Friday, June 17, 2011

Crime and the brain

Every so often we prosecutors will share stories with each other about some dumb criminal move that seems incredible to a normal, thinking person. In fact, there are websites devoted to such things, like this one, and this one.

But really it's not about brains, it's about choices, right? In other words, it's not that criminal is necessarily a dolt, just that he made a doltish decision.

Maybe . . . I posted recently about the science relating to serial killers and brain function, which suggests that decisions, however doltish (or evil), may well be influenced (or even driven) by biology.

And on this same theme, there's a fascinating article in the Atlantic on the subject. It looks at some famous and bizarre cases, including one that happened here in Austin, when Charles Whitman shot and killed 13 people and wounded 32 more. Did you know he had noticed and recorded his own change of behavior and the onset of violent impulses? Did you know he wrote a letter in which he asked for his brain to be analyzed for what might have caused these changes? And did you know that he had a brain tumor that affected the part of his brain that controlled aggressive impulses?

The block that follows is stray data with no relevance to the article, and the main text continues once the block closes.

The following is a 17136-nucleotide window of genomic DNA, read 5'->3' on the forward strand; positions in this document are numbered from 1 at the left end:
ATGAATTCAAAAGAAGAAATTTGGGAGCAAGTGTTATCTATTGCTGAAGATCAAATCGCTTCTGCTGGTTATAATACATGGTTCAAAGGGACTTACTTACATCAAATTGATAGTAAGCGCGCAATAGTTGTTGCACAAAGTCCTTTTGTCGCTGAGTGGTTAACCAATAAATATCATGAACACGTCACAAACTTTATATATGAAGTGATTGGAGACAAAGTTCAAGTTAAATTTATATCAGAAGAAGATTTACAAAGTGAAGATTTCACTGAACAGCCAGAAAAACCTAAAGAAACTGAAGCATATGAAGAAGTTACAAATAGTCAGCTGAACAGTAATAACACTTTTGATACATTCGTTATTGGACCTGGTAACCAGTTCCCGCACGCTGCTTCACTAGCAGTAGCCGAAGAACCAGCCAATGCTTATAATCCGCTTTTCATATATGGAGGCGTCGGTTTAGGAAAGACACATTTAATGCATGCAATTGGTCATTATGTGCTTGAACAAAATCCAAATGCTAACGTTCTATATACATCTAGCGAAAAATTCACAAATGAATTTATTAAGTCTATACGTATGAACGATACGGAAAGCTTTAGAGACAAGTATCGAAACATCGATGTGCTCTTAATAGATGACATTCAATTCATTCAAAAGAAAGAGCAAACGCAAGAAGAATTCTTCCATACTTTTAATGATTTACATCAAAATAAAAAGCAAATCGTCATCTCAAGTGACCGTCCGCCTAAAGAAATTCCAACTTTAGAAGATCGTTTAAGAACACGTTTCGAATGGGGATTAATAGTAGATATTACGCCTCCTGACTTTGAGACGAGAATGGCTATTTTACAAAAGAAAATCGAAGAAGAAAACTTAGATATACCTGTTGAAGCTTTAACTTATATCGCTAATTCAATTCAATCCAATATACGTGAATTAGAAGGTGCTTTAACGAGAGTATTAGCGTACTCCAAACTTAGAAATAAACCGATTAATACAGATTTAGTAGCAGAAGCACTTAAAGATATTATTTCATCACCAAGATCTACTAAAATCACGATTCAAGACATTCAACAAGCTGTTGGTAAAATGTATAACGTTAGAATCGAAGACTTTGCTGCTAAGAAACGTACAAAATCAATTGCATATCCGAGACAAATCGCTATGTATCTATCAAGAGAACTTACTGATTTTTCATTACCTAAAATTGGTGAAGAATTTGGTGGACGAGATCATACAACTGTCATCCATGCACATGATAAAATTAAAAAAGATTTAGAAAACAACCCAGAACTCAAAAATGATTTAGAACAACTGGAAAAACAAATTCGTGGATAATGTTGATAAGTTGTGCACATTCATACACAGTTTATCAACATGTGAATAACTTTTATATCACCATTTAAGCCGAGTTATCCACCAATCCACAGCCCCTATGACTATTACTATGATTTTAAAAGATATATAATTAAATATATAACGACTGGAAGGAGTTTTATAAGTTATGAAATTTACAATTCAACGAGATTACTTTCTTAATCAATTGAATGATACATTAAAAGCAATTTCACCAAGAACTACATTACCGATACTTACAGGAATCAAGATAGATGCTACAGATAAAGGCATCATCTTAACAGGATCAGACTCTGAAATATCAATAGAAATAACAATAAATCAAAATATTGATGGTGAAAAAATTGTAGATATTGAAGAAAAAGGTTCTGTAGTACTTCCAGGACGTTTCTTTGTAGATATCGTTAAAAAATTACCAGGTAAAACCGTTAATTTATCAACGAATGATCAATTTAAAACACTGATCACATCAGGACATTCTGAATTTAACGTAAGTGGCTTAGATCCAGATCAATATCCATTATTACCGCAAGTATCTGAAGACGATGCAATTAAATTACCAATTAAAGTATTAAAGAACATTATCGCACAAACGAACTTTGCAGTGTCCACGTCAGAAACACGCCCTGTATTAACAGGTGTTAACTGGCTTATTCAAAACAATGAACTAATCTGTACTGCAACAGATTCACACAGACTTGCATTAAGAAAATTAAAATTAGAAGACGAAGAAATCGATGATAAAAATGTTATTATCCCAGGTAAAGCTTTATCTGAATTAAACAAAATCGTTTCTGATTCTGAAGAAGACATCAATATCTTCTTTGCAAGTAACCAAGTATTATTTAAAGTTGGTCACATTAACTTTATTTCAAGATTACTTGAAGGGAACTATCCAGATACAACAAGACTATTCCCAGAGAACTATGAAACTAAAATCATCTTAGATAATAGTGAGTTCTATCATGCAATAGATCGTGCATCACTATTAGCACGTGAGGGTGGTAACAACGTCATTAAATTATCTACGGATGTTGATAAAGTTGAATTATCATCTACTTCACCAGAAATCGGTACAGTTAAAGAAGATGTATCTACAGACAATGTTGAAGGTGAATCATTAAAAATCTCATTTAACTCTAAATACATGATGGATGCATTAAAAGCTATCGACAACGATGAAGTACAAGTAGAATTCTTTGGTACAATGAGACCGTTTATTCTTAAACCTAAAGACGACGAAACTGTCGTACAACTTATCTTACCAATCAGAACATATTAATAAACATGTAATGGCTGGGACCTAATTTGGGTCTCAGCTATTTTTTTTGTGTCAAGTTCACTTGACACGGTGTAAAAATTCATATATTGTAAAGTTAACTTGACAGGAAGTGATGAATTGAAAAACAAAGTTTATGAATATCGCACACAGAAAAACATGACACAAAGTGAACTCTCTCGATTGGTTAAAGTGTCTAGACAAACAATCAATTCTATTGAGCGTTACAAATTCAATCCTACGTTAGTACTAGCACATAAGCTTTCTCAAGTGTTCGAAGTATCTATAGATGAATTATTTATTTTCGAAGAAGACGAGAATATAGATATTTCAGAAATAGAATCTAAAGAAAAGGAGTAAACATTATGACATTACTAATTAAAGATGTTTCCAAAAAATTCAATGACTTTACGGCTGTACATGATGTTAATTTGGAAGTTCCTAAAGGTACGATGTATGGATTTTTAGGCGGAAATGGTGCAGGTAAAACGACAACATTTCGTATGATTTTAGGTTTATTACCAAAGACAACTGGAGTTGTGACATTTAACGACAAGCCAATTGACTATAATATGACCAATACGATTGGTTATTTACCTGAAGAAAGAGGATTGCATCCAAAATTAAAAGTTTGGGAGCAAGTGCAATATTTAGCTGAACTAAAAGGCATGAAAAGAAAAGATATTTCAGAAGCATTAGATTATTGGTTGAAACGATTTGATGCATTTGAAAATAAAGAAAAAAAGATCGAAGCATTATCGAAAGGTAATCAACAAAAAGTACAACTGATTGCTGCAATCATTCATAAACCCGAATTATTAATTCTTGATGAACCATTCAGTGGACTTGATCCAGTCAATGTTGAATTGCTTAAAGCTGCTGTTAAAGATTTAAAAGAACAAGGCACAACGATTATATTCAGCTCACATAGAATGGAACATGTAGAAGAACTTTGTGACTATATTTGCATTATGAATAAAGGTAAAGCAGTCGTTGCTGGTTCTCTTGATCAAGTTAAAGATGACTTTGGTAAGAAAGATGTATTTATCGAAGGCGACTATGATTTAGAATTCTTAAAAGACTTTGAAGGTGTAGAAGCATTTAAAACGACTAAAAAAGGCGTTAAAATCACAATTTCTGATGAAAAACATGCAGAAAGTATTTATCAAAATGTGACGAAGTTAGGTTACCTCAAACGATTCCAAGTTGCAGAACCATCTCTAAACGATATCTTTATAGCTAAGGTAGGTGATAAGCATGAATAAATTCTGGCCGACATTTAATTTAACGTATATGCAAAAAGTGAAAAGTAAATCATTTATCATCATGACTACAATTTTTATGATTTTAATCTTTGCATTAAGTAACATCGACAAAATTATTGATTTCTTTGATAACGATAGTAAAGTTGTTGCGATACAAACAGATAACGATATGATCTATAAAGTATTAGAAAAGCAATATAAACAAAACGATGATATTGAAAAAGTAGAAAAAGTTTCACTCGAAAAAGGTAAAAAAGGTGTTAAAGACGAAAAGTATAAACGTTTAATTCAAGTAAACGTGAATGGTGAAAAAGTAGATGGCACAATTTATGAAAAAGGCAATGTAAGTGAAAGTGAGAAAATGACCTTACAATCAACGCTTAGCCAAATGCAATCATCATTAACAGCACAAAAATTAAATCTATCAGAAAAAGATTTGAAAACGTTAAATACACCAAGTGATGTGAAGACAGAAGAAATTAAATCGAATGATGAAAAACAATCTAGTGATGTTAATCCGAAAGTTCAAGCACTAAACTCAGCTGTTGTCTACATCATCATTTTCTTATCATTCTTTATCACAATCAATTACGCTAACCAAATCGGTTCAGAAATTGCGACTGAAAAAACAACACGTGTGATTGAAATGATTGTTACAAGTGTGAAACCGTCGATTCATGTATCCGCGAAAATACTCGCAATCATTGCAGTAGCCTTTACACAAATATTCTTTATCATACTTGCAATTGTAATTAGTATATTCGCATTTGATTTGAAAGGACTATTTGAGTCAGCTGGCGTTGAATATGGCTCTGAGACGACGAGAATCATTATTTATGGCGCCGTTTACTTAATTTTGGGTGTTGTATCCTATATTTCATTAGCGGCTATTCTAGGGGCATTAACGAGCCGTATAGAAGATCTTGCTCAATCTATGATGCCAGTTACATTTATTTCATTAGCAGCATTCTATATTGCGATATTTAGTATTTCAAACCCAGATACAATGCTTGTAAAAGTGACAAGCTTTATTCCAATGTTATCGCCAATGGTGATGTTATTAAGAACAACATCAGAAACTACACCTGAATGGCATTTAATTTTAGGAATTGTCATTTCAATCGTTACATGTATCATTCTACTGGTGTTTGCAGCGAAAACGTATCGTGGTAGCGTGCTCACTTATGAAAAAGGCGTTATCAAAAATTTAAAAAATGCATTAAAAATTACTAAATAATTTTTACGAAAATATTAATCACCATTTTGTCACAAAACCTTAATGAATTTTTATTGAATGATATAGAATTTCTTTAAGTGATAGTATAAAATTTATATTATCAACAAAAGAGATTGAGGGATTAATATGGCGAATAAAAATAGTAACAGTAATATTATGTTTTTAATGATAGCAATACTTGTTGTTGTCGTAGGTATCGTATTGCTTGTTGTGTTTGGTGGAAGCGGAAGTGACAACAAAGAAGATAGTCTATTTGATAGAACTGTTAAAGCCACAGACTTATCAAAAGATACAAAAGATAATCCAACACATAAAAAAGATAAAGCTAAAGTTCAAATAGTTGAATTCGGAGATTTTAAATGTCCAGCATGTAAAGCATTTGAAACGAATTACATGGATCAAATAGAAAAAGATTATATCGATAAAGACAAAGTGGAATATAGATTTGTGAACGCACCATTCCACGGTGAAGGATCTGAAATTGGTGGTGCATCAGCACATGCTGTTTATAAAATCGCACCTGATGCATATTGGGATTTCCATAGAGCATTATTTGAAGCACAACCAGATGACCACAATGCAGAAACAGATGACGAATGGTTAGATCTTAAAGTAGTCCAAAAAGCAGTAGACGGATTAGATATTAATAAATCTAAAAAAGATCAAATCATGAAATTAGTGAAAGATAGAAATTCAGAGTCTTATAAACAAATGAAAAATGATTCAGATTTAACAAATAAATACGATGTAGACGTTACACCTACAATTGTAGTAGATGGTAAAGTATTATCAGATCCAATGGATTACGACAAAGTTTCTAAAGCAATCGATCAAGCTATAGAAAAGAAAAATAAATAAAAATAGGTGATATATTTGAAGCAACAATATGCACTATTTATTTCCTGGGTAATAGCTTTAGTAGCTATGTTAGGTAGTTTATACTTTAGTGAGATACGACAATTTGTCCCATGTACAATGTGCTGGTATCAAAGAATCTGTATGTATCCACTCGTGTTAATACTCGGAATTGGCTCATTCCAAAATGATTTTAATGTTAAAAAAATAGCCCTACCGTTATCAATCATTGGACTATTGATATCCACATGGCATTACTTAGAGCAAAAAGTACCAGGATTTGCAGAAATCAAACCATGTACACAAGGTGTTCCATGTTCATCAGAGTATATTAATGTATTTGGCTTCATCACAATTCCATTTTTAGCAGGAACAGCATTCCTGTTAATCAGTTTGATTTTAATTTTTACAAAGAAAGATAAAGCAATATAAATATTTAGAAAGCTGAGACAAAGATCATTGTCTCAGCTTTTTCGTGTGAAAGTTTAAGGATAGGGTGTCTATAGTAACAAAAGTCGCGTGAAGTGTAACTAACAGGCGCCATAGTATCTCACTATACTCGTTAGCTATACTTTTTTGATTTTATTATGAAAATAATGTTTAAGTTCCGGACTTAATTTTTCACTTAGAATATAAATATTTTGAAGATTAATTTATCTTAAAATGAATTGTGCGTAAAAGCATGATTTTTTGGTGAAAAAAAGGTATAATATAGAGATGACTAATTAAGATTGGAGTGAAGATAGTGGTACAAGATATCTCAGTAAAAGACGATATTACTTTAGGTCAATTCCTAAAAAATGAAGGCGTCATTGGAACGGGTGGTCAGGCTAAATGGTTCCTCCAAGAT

Neither did I.

Now, I had heard of the 40-year-old who suddenly became a pedophile, until they took out the tumor from his brain, returning him to normal.

It's a long article, but well worth your time if any of this interests you.

If not, well, have a splendid weekend anyway. :)


  1. Fascinating stuff.

  2. This is crazy stuff. What's ironic is that if we writers tried to use a brain tumor as the reason someone went nuts and killed a bunch of people, readers would accuse us of copping out, or cheating. And yet this stuff really does happen.

    What's that quote? "Reality doesn't have to make sense. Fiction does."

    Great post! :)

  3. Thought this might interest you:

    Brain scans reduce murder sentence in Italian court (

  4. Absolutely, thanks for sharing that. Very interesting indeed. :)


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